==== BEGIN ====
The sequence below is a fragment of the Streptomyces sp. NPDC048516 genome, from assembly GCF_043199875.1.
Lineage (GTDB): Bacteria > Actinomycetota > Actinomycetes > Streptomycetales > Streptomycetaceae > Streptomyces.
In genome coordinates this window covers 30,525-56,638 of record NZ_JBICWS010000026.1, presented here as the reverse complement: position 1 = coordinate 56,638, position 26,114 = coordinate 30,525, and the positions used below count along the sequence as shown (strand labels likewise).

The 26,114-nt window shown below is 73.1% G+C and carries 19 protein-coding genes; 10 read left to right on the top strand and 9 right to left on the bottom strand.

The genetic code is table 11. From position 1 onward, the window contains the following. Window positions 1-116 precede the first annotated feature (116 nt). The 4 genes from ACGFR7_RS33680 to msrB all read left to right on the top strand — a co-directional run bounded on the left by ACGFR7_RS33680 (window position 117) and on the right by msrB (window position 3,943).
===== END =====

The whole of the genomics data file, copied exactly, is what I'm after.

The sequence below is a fragment of the Streptomyces sp. NPDC048516 genome, from assembly GCF_043199875.1.
Lineage (GTDB): Bacteria > Actinomycetota > Actinomycetes > Streptomycetales > Streptomycetaceae > Streptomyces.
In genome coordinates this window covers 30,525-56,638 of record NZ_JBICWS010000026.1, presented here as the reverse complement: position 1 = coordinate 56,638, position 26,114 = coordinate 30,525, and the positions used below count along the sequence as shown (strand labels likewise).

The 26,114-nt window shown below is 73.1% G+C and carries 19 protein-coding genes; 10 read left to right on the top strand and 9 right to left on the bottom strand.

The genetic code is table 11. From position 1 onward, the window contains the following. Window positions 1-116 precede the first annotated feature (116 nt). The 4 genes from ACGFR7_RS33680 to msrB all read left to right on the top strand — a co-directional run bounded on the left by ACGFR7_RS33680 (window position 117) and on the right by msrB (window position 3,943).